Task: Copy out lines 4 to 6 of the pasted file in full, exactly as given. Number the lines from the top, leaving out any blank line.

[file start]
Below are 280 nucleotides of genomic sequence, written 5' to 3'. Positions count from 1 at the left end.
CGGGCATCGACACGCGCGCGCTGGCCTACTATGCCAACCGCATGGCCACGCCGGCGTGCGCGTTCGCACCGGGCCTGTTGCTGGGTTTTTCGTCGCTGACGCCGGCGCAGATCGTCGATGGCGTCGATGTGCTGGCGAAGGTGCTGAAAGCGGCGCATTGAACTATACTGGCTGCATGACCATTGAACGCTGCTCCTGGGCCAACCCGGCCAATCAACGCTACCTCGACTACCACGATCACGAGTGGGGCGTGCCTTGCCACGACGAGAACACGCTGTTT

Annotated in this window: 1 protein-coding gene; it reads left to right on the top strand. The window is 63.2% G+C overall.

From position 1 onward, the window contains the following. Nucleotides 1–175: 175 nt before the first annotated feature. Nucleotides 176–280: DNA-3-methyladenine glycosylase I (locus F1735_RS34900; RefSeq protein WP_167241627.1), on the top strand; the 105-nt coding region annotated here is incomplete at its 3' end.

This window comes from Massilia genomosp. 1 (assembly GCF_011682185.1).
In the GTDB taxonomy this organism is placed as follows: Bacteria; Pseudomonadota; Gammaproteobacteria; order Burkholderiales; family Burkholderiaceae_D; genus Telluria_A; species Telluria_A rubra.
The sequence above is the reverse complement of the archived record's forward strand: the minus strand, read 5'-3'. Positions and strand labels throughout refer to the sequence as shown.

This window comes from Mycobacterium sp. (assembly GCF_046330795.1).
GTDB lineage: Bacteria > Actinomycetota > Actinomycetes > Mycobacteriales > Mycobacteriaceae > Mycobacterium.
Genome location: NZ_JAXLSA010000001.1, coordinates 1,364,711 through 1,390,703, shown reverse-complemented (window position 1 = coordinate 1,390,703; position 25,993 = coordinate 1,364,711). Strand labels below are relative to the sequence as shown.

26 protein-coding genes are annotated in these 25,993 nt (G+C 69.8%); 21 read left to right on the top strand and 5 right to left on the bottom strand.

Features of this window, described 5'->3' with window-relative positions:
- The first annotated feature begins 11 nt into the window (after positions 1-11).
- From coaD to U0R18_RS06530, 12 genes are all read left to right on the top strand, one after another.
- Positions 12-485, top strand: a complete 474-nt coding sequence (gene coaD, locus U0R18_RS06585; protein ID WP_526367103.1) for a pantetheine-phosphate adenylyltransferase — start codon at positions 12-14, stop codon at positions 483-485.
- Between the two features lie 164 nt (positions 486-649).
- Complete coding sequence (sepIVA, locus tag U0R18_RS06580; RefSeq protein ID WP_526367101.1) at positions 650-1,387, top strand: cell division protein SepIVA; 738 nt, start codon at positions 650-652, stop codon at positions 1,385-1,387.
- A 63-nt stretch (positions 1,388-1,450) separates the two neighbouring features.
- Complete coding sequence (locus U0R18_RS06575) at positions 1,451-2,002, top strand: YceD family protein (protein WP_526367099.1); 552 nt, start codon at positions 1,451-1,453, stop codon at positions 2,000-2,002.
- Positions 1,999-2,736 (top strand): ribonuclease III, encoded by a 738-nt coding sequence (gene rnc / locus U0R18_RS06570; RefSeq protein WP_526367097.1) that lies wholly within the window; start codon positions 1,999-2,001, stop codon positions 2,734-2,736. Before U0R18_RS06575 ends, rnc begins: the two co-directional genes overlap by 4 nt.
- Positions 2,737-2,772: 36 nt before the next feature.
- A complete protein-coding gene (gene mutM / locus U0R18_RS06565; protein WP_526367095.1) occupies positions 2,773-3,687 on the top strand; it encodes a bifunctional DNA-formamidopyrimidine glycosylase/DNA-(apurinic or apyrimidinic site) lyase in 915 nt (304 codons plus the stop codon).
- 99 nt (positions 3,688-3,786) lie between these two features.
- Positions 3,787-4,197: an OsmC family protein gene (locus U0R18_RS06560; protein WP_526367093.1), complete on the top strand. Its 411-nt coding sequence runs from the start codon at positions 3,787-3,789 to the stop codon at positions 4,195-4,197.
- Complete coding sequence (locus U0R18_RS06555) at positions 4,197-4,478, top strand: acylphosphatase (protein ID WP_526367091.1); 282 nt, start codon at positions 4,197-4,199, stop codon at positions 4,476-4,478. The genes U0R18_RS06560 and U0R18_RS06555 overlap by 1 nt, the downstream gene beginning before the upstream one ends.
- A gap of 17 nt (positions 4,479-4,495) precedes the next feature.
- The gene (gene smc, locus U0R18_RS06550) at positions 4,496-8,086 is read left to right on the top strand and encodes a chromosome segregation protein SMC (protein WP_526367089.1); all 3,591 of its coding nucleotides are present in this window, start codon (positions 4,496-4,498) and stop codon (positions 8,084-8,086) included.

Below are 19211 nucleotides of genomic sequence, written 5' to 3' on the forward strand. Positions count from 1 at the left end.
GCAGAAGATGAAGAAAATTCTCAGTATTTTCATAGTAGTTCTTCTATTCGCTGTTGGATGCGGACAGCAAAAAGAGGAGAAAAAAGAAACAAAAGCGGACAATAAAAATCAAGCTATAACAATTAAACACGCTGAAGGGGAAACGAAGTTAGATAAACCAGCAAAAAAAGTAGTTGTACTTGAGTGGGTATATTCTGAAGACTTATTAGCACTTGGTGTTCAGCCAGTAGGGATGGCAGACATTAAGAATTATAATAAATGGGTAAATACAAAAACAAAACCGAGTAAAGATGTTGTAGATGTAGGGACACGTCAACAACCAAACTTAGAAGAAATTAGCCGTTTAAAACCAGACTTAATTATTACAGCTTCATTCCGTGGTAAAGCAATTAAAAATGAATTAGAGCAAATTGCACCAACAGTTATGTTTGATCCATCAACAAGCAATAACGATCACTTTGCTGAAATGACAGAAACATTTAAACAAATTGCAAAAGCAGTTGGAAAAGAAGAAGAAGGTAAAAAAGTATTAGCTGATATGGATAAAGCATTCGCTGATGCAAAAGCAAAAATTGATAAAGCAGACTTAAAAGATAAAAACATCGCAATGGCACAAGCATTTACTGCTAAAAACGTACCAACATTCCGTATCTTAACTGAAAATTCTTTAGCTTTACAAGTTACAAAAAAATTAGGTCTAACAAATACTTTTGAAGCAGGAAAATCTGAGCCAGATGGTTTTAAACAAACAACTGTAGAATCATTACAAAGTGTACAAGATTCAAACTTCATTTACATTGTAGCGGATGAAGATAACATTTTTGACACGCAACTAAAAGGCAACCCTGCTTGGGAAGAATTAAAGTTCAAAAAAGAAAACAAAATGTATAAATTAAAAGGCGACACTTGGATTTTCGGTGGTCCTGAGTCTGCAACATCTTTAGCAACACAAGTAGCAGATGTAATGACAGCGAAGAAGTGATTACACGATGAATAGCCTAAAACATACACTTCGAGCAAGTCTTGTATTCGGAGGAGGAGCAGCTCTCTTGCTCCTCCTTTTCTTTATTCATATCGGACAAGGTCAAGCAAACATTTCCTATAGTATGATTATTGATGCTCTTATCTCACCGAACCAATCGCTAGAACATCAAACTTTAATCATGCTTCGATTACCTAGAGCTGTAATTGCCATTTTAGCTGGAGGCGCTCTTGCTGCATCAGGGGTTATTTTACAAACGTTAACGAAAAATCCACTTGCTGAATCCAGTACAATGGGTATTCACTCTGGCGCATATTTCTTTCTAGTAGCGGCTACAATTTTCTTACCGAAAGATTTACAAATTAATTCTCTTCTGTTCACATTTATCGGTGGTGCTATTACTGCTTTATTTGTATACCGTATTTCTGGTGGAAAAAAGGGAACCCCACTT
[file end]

From position 1 onward, the window contains the following. Nucleotides 1–175: 175 nt before the first annotated feature. Nucleotides 176–280: DNA-3-methyladenine glycosylase I (locus F1735_RS34900; RefSeq protein WP_167241627.1), on the top strand; the 105-nt coding region annotated here is incomplete at its 3' end.

This window comes from Massilia genomosp. 1 (assembly GCF_011682185.1).
In the GTDB taxonomy this organism is placed as follows: Bacteria; Pseudomonadota; Gammaproteobacteria; order Burkholderiales; family Burkholderiaceae_D; genus Telluria_A; species Telluria_A rubra.